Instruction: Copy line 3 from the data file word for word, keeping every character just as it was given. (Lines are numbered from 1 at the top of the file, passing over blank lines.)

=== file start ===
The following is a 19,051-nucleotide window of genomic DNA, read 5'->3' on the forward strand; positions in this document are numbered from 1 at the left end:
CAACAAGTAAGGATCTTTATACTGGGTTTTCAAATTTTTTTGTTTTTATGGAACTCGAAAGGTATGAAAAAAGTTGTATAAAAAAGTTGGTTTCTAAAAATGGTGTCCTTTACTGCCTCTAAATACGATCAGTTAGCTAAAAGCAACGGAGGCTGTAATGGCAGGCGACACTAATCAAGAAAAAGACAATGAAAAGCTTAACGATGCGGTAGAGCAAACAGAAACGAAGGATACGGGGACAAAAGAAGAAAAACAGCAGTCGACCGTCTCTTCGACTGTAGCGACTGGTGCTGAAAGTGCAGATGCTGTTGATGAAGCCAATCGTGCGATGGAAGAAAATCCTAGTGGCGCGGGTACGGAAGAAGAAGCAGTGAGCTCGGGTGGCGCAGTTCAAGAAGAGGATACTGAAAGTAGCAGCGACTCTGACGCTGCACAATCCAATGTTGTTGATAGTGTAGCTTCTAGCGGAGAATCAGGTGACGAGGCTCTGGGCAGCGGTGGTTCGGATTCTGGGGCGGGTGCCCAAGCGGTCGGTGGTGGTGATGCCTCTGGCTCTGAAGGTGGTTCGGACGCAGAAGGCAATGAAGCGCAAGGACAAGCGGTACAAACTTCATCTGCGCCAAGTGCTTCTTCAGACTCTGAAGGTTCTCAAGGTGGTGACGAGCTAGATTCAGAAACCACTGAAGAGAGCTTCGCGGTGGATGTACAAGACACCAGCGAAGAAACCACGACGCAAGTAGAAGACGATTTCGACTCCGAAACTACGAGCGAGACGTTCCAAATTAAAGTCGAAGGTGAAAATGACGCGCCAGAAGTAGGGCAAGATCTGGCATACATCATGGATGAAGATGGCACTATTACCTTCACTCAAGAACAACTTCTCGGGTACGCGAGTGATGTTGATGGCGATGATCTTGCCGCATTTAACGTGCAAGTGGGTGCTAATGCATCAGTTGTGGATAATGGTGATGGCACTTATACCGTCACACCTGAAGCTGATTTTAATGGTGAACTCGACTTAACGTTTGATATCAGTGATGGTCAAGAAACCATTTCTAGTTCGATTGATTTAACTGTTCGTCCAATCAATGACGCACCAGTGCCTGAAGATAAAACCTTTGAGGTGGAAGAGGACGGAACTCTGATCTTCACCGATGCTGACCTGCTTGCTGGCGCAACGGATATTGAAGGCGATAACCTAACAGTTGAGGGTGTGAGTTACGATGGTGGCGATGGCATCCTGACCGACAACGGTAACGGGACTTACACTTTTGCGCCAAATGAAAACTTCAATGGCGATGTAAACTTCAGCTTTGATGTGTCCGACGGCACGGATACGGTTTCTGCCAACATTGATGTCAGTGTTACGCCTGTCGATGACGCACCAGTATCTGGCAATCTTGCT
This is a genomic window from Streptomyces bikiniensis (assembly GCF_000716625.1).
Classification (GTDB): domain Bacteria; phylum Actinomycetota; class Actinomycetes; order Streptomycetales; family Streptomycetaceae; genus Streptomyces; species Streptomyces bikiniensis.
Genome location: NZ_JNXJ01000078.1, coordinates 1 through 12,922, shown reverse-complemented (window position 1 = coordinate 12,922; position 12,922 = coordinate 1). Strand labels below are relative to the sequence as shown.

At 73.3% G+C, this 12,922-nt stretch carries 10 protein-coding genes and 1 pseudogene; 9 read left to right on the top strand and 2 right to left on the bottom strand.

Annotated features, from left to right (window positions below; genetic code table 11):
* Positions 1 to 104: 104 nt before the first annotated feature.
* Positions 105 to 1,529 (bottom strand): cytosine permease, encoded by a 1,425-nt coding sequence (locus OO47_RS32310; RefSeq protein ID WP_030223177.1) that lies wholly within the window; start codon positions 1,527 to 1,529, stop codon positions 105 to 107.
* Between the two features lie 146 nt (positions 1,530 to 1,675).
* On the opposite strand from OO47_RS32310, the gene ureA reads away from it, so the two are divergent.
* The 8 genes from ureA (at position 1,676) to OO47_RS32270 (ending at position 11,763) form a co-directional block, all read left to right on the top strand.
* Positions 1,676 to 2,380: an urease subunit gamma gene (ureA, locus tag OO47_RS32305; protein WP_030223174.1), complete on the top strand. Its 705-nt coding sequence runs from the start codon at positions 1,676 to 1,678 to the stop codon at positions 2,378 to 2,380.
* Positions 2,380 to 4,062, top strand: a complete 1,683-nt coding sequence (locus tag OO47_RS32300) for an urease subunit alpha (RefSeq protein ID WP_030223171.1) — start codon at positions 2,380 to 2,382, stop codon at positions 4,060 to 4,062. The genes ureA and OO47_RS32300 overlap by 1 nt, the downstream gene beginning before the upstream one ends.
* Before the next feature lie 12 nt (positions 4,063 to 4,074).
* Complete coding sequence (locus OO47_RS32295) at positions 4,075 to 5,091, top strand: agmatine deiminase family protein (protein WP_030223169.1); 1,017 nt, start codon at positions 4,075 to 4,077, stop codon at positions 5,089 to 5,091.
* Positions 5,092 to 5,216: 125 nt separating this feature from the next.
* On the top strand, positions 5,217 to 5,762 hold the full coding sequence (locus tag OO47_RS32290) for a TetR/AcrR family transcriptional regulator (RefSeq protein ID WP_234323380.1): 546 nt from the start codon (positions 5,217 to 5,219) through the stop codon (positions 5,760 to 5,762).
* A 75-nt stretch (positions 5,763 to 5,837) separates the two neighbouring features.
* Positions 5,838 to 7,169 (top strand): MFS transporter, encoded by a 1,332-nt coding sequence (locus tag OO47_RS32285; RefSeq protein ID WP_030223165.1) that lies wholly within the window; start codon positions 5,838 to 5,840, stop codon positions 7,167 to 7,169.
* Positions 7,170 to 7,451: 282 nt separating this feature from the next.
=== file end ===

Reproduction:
This is a genomic window from Streptomyces bikiniensis (assembly GCF_000716625.1).